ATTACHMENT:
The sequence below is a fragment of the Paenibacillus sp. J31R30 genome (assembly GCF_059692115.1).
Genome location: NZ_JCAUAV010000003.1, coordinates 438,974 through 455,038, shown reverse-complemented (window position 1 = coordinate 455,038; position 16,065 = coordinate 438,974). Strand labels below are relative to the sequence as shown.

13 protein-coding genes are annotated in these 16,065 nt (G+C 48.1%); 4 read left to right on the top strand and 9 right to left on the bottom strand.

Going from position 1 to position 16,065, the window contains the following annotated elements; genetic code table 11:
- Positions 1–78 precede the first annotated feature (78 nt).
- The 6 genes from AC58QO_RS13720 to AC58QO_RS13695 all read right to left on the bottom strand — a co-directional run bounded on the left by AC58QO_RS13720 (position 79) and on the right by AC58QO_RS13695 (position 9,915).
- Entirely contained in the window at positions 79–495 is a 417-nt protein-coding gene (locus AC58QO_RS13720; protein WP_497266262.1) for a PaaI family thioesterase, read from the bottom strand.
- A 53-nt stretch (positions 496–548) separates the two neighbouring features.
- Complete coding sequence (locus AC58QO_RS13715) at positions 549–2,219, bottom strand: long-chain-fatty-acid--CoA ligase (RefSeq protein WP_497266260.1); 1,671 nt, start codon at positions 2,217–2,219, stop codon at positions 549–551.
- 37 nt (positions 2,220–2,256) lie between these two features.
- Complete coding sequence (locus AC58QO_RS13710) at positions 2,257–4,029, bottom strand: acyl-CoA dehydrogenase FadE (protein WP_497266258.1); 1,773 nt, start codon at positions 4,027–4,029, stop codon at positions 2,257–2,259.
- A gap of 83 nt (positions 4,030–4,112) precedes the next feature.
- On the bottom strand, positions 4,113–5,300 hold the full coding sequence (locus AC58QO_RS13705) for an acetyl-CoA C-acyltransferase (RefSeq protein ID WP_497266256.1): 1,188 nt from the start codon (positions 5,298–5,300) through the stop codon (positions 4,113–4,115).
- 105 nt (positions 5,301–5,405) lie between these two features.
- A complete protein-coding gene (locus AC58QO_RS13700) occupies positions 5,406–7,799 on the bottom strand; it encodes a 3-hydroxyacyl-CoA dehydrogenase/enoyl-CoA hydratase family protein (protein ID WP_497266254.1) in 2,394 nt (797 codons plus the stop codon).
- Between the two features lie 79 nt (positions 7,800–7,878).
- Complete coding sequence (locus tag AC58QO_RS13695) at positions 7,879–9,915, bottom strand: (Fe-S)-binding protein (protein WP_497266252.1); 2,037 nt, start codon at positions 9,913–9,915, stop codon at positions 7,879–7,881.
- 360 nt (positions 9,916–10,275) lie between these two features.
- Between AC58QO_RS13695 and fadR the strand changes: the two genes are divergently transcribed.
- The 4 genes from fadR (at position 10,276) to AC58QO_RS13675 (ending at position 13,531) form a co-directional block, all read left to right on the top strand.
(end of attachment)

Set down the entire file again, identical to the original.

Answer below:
The sequence below is a fragment of the Paenibacillus sp. J31R30 genome (assembly GCF_059692115.1).
Genome location: NZ_JCAUAV010000003.1, coordinates 438,974 through 455,038, shown reverse-complemented (window position 1 = coordinate 455,038; position 16,065 = coordinate 438,974). Strand labels below are relative to the sequence as shown.

13 protein-coding genes are annotated in these 16,065 nt (G+C 48.1%); 4 read left to right on the top strand and 9 right to left on the bottom strand.

Going from position 1 to position 16,065, the window contains the following annotated elements; genetic code table 11:
- Positions 1–78 precede the first annotated feature (78 nt).
- The 6 genes from AC58QO_RS13720 to AC58QO_RS13695 all read right to left on the bottom strand — a co-directional run bounded on the left by AC58QO_RS13720 (position 79) and on the right by AC58QO_RS13695 (position 9,915).
- Entirely contained in the window at positions 79–495 is a 417-nt protein-coding gene (locus AC58QO_RS13720; protein WP_497266262.1) for a PaaI family thioesterase, read from the bottom strand.
- A 53-nt stretch (positions 496–548) separates the two neighbouring features.
- Complete coding sequence (locus AC58QO_RS13715) at positions 549–2,219, bottom strand: long-chain-fatty-acid--CoA ligase (RefSeq protein WP_497266260.1); 1,671 nt, start codon at positions 2,217–2,219, stop codon at positions 549–551.
- 37 nt (positions 2,220–2,256) lie between these two features.
- Complete coding sequence (locus AC58QO_RS13710) at positions 2,257–4,029, bottom strand: acyl-CoA dehydrogenase FadE (protein WP_497266258.1); 1,773 nt, start codon at positions 4,027–4,029, stop codon at positions 2,257–2,259.
- A gap of 83 nt (positions 4,030–4,112) precedes the next feature.
- On the bottom strand, positions 4,113–5,300 hold the full coding sequence (locus AC58QO_RS13705) for an acetyl-CoA C-acyltransferase (RefSeq protein ID WP_497266256.1): 1,188 nt from the start codon (positions 5,298–5,300) through the stop codon (positions 4,113–4,115).
- 105 nt (positions 5,301–5,405) lie between these two features.
- A complete protein-coding gene (locus AC58QO_RS13700) occupies positions 5,406–7,799 on the bottom strand; it encodes a 3-hydroxyacyl-CoA dehydrogenase/enoyl-CoA hydratase family protein (protein ID WP_497266254.1) in 2,394 nt (797 codons plus the stop codon).
- Between the two features lie 79 nt (positions 7,800–7,878).
- Complete coding sequence (locus tag AC58QO_RS13695) at positions 7,879–9,915, bottom strand: (Fe-S)-binding protein (protein WP_497266252.1); 2,037 nt, start codon at positions 9,913–9,915, stop codon at positions 7,879–7,881.
- 360 nt (positions 9,916–10,275) lie between these two features.
- Between AC58QO_RS13695 and fadR the strand changes: the two genes are divergently transcribed.
- The 4 genes from fadR (at position 10,276) to AC58QO_RS13675 (ending at position 13,531) form a co-directional block, all read left to right on the top strand.